five settings:— holly childs (@hol_l_y) 5. února 2018
The main focus of PAF 2018 is the lapse in its various forms and constellations. Rather than accepting the traditional notion of lapses as unwanted situations and errors that need to be fixed, PAF strives to explore the aesthetic and theoretical effects these creative failures, breakdowns and deviations can produce. Leaving behind a cultural diagnosis of their causes, this year’s edition of the festival takes on the question of what exactly contemporary artworks and moving images have to do with lapses and how do they interact with their viewers.
The festival program has been prepared in dialogue with filmmakers, theorists, curators, film and art historians. Since our gradual familiarization with various fields of lapses has led to many reflections and embarrassments over their both positive and negative meanings, we have decided to make this hesitation visible and turn it into a program structure that allows for free traffic between screenings, lectures, installations, performances and concerts. As a result, the program is divided into three main parts which, although corresponding to a specific function of lapsus, necessarily overlap(se) and complement each other. The initial idea was to shift the traditional conception of lapsus: no more would it be just a mere faux pas, a gap or a technological and system error, but rather it would become a possibility opened up by the intentional disturbance to the situation, environment or form itself. The first field of lapsus that the festival program strives to explore, is provided by Encounters of Human and Nonhuman. This section offers various metamorphoses, transformations and shifts, both from the perspective of posthumanism and in the context of social, political and environmental changes. The second program part, entitled Short-circuit Constellations, involves crossing the wires of viewers’, visitors’ and listeners’ expectations, habits and aesthetic standards. In order to name the third domain of lapsus, we have employed the neologism Unfilm which systematically refers to the Freudian “unheimlich” (uncanny), a concept signifying the return of the repressed, i.e. something disturbingly unfamiliar and horrifying yet long familiar.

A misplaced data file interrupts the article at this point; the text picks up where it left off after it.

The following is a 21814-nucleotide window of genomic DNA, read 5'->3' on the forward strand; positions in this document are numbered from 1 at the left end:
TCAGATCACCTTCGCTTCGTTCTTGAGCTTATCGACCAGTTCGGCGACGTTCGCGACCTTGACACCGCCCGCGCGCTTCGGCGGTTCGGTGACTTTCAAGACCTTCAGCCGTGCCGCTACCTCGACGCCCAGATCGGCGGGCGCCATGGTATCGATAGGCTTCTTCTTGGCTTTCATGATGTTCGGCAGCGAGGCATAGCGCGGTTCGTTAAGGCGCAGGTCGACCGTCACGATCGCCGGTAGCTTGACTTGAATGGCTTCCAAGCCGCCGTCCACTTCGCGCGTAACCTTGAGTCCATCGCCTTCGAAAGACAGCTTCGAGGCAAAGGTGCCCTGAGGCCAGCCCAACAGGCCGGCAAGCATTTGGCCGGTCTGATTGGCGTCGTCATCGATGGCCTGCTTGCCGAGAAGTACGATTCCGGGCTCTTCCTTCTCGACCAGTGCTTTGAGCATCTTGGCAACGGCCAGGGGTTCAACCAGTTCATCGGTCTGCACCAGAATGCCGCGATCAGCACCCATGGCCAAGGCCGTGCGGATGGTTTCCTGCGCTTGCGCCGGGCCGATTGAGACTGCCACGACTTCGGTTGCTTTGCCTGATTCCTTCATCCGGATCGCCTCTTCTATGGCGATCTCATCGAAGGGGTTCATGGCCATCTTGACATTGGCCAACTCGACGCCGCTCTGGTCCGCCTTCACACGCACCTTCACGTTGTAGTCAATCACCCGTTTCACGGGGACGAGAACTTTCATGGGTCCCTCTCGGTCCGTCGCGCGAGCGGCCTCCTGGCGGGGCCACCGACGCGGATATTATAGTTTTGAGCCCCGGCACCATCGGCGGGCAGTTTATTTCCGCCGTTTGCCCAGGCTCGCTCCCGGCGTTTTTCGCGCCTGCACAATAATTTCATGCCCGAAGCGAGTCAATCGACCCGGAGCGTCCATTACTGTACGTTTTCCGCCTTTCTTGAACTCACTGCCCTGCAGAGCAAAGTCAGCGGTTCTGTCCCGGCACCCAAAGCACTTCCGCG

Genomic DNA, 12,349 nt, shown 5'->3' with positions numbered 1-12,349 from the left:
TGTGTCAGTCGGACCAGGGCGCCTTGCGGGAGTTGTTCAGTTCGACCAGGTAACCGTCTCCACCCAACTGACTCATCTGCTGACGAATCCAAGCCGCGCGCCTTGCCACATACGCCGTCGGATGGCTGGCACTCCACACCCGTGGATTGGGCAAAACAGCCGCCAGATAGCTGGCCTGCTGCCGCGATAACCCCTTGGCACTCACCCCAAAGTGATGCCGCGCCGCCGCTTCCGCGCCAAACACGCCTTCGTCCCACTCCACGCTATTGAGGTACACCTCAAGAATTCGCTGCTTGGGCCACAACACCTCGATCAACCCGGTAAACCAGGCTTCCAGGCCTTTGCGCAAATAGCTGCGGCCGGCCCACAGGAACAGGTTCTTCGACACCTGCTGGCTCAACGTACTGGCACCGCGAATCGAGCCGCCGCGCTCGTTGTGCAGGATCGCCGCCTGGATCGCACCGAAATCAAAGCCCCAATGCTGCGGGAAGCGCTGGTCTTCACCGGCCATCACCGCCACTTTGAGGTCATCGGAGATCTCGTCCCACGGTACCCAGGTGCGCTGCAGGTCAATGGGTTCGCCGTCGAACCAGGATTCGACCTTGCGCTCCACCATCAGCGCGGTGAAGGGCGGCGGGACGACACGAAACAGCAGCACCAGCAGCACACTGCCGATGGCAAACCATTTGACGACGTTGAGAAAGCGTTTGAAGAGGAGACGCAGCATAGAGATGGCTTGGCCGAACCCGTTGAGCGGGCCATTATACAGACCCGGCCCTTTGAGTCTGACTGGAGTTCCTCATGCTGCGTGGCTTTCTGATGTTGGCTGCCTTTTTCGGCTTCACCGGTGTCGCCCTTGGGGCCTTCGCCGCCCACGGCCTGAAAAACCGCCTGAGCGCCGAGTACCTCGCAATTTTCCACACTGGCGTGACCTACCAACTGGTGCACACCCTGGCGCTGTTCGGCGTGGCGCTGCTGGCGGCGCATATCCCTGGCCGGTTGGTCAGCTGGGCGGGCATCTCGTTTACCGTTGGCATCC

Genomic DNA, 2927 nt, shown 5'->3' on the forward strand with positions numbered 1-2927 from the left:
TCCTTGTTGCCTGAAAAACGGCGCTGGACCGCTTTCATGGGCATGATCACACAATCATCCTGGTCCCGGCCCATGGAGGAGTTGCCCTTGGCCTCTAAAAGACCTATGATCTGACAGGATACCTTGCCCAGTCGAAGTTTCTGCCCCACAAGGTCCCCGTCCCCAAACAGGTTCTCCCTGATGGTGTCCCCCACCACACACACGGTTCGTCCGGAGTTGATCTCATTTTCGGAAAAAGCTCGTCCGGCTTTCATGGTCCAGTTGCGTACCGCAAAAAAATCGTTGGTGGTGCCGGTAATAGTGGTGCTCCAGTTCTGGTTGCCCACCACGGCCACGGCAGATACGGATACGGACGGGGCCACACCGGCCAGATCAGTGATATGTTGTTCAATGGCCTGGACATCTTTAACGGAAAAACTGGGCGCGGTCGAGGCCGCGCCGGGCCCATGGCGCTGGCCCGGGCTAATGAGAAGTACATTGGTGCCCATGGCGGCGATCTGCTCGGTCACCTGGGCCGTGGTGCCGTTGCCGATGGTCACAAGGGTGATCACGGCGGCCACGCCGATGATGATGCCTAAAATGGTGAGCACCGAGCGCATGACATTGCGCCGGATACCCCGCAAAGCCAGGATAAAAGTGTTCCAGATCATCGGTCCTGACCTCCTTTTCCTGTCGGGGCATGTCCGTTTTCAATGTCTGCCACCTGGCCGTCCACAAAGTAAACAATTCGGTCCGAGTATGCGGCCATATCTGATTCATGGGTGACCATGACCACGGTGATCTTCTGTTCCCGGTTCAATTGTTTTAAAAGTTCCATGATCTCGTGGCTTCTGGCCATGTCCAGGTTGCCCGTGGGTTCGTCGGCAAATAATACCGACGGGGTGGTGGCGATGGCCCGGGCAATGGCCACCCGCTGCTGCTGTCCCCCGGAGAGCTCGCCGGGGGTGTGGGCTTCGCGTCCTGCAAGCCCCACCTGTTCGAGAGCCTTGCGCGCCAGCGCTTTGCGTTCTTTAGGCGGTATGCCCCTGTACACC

Throughout the exhibited works and moderated discussions, the lapse will
come about as a creative and affective operation that activates our mental and emotional responses while producing moments of irritation, discomfort or loss.
On the one hand, the lapse will be examined as a formal strategy, based on placing images, sounds and figures into disturbing and risky relationships; on the other, such lapses generate situations in which the audience’s expectations and experiences are radically betrayed or distorted. Ultimately, it
is this very unpredictability of the lapses that allows us to step beyond an anthropocentric perspective toward the media relationships between objects, technologies and humans. But is that really so? Lapsus.
Tomáš Jirsa & Martin Mazanec